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Poor and Mentally Ill Languish in Mississippi Jails for Months or Years Awaiting Indictments

by David M. Reutter

Some people arrested on felony charges in Mississippi face months, a year or even longer in jail before they are indicted. Some are never indicted before their release. All have one thing in common: they are too poor to afford an attorney or post bond.

According to a 2015 study funded by the Mississippi legislature, 55 percent of felony cases in Hinds County are resolved without an indictment, which rarely takes less than 90 days. A review of the Hinds County jail roster by the Clarion-Ledger on August 18, 2016 found that 18 percent, or 139 detainees, were not indicted within three months of being jailed. In October of that year, 60 of those detainees still had not been indicted.

The Clarion-Ledger found that most of the 139 detainees were “young and black.” Because they were poor, they were assigned overburdened public defenders who have 300 to 400 cases each. Of those detainees, the 79 who were eventually indicted waited more than five months; some waited a year or more.

The delays can cause tensions to boil over. As reported in PLN, a 2014 riot at the Hinds County jail left one prisoner dead and seven injured. According to state Senator John Horhn, the detainee who began the riot had been waiting almost a year and a half to be indicted. [See: PLN, Oct. 2015, p.50].

While the Jackson Municipal Court reached a settlement to address delays for detainees at the Hinds County jail awaiting resolution of misdemeanor offenses, the agreement with the U.S. Department of Justice did not include defendants charged with felonies. [See: PLN, Jan. 2017, p.40].

The responsibility for obtaining indictments falls on the prosecution, but District Attorney Robert Shuler Smith said delays are justified by the need to present a thorough case to the grand jury.

“We can present the case when it becomes available, when it’s completed,” Smith said. “There are times when the case may not come over ... but it’s not because someone has been in custody for an unreasonable amount of time with no charges.”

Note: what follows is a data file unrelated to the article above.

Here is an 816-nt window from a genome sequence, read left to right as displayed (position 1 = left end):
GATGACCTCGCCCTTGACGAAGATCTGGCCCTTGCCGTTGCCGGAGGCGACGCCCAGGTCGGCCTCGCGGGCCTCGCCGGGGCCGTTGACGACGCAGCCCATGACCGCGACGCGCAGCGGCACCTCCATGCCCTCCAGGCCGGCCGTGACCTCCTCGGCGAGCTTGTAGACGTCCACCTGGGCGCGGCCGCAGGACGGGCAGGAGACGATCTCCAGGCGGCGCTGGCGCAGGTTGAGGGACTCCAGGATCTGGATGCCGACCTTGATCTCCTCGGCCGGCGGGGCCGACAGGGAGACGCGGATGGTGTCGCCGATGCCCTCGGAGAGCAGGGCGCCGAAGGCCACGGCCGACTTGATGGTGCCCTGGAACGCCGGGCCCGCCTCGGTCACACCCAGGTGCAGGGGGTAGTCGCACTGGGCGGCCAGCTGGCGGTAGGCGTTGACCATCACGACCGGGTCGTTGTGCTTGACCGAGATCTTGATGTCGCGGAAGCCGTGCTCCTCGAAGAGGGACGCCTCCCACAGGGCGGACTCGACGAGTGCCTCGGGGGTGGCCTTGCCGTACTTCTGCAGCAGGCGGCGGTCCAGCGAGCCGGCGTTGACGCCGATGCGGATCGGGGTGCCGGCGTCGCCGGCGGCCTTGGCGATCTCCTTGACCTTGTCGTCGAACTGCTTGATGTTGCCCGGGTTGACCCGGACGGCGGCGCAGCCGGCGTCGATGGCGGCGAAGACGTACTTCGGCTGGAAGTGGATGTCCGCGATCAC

“We’ve had more successes with the presentation and prosecution of cases than what others may consider failures,” added Jackson Police Department Deputy Chief Amy Barlow. “What we need to do is everything we can give [the DA’s office], what they need, for successful prosecution and make sure we have a complete investigation when we send it over there.”

Her boss, Commander Tyree Jones, was blunt in his comments: “Let me clear this up for you, ok? Let’s clear that air now. It’s not an issue.... It’s just not. We’re sending good work over, and in return, we’re getting success in getting individuals indicted.”

Senator Horhn found those responses frustrating.

“When I talk to folks in law enforcement or in the judicial system, they are quick to point out, ‘look, I did my job,’” he said. “You know, I got it to this point. I did what I was supposed to do, and what happens after that is, that’s not in my lane. I’m staying in my lane.”

But for all the focus on their successes, Mississippi prosecutors and police officials have also produced some noteworthy failures.

Ivory Robinson was arrested and charged with burglary of a business in August 2013. He spent 467 days in the Hinds County jail before being released on his own recognizance. He was never indicted.

Christopher Grubbs got lost in the system following his 2011 arrest on an aggravated assault charge. He spent five years in jail and state hospitals without being indicted, until the Clarion-Ledger inquired about him.

Mental illness also kept Steven Jessie Harris in the Clay County jail for most of the 11 years he was held there. Except for a trip to a state mental hospital – where his schizophrenia was diagnosed – he remained in the jail on a murder charge from his 2005 arrest until District Attorney Scott Colom took office in 2016 and discovered the case had, as he put it, “fallen through the cracks.”

Though Harris had been indicted, his trial was twice postponed when it was determined he was mentally incompetent. After the last determination of incompetence in 2010, he remained in jail six years until Colom had him moved to a state mental health facility.

“To keep a mentally ill person in jail for 11 years is a disgrace,” remarked Dr. E. Fuller Torrey, founder of the Treatment Advocacy Center in Arlington, Virginia. “It is exactly what we did in the 1830s and 1840s before we built state mental hospitals to be more humane.”

According to Dr. Torrey, jails have become places to hold the mentally ill. Two-thirds of detainees at the Hinds County jail have been prescribed anti-psychotic drugs. Budget cuts have reduced the number of beds in Mississippi mental hospitals from 2,000 to 1,500 since 2008, creating a tragic situation that Clay County Sheriff Eddie Scott described in bleak terms.

“You carry them there, and before you can get the car cut off good, you have to go back and pick them up,” he said.

“There really has to be some consideration given to the fact that these individuals are simply charged with crimes but haven’t been convicted of anything,” stated Hinds County Public Defender Michele Purvis. “As a community, as a state, as a nation, we should be working to make sure that no one is held or incarcerated for an extraordinary amount of time when they haven’t been convicted of anything.” 

Source: The Clarion-Ledger


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